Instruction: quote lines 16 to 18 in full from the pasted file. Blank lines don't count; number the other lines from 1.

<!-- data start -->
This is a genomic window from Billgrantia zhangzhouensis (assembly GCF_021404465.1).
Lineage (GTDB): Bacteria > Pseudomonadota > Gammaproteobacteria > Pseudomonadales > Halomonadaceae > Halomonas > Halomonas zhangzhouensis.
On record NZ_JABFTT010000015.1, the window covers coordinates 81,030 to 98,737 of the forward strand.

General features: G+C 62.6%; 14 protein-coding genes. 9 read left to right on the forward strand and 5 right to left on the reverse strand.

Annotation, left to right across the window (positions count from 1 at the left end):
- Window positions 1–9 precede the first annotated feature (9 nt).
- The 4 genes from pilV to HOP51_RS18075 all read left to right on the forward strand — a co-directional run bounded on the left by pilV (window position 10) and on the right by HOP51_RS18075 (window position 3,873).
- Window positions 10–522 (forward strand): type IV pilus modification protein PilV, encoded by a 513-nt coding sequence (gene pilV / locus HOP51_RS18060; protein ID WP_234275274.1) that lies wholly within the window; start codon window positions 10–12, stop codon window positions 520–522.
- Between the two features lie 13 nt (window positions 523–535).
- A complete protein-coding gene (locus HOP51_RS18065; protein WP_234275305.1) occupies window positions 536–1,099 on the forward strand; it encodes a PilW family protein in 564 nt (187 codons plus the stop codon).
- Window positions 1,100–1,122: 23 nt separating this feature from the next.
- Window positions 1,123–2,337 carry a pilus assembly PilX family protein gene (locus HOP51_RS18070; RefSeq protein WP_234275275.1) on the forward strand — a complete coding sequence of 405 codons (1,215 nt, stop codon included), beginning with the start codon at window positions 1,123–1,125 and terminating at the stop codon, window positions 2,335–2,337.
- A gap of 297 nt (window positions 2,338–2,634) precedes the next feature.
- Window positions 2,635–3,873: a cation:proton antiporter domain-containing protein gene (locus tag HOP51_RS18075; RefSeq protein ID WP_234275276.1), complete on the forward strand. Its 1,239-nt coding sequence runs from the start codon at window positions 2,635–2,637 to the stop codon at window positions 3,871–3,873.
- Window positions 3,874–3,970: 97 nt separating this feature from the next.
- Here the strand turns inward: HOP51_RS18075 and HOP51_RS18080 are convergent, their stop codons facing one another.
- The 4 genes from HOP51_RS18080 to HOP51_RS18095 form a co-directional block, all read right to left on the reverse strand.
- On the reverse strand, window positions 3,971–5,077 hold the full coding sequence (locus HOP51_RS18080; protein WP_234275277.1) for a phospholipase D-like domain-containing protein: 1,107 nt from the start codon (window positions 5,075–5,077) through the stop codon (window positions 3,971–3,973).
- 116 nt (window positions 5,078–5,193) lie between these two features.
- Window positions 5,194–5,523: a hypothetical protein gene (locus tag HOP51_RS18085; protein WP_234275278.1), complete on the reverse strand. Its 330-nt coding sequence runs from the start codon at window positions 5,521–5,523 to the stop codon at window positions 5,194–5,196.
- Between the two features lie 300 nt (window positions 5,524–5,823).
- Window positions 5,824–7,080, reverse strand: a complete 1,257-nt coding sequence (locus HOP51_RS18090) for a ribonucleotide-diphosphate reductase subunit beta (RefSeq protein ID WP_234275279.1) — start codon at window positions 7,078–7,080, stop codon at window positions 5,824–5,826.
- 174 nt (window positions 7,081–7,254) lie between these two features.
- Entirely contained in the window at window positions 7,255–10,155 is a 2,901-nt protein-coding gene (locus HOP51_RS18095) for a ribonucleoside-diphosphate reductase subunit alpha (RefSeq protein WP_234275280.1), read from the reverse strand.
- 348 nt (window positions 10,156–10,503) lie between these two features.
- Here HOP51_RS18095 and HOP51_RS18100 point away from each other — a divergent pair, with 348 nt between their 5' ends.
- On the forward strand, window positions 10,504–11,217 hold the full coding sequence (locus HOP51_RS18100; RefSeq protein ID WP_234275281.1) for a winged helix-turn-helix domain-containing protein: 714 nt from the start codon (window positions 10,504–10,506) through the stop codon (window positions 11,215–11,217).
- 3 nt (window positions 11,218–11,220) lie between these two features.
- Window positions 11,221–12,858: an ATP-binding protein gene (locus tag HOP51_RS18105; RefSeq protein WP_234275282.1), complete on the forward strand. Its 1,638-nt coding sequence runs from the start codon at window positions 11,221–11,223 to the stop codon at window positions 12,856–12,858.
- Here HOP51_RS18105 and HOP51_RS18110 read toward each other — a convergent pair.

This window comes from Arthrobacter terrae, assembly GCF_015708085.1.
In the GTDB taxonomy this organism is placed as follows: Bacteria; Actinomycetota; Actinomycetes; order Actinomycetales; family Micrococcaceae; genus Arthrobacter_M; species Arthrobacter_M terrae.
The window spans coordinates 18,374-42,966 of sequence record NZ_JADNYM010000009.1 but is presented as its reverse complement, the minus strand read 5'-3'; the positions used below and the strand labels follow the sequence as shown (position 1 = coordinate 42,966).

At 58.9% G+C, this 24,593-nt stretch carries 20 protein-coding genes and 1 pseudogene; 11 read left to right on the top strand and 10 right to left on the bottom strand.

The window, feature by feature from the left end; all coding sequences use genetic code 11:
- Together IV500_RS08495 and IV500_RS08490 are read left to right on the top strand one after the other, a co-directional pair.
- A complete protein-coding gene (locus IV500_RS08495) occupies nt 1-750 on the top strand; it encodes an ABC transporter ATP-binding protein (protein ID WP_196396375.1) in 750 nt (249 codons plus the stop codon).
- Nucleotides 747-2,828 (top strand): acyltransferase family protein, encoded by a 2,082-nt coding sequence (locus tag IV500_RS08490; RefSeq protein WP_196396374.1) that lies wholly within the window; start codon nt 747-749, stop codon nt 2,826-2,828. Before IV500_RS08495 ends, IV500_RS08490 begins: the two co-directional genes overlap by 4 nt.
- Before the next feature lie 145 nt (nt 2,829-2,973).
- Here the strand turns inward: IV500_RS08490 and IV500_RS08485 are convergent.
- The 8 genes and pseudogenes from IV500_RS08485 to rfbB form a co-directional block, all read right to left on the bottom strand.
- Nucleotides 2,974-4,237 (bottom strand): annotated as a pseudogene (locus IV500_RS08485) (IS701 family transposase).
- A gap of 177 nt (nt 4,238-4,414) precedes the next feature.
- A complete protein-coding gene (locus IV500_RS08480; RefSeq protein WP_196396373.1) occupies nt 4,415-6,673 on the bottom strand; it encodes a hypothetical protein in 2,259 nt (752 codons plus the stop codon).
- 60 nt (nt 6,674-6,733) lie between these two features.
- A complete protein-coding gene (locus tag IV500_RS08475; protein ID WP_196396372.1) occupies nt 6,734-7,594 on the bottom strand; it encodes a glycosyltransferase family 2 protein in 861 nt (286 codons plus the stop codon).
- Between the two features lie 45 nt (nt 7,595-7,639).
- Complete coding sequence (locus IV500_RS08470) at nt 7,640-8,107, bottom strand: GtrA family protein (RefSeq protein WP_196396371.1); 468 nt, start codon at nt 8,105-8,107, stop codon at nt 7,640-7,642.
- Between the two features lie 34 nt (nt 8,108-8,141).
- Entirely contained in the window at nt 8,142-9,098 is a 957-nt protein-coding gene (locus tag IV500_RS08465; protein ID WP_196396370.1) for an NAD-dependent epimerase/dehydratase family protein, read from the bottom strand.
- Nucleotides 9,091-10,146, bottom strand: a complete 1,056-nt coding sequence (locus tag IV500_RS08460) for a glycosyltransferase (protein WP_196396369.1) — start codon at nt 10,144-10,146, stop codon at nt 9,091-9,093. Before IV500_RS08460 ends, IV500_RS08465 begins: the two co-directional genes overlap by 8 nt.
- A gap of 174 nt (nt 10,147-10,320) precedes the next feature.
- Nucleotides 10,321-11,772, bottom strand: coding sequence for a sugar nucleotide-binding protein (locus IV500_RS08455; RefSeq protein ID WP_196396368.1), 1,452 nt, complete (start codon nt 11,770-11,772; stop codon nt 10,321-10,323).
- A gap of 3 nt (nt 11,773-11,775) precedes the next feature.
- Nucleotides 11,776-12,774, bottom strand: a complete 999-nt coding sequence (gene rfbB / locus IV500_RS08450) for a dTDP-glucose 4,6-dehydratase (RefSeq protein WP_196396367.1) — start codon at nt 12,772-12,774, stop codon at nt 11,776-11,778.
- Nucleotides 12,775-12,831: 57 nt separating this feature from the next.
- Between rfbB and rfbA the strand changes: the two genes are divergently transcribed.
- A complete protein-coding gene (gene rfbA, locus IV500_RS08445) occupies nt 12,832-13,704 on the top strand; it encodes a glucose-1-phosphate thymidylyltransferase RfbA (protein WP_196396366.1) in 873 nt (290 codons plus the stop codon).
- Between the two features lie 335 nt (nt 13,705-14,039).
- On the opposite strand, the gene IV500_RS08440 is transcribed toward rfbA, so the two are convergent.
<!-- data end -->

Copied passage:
- Here the strand turns inward: HOP51_RS18075 and HOP51_RS18080 are convergent, their stop codons facing one another.
- The 4 genes from HOP51_RS18080 to HOP51_RS18095 form a co-directional block, all read right to left on the reverse strand.
- On the reverse strand, window positions 3,971–5,077 hold the full coding sequence (locus HOP51_RS18080; protein WP_234275277.1) for a phospholipase D-like domain-containing protein: 1,107 nt from the start codon (window positions 5,075–5,077) through the stop codon (window positions 3,971–3,973).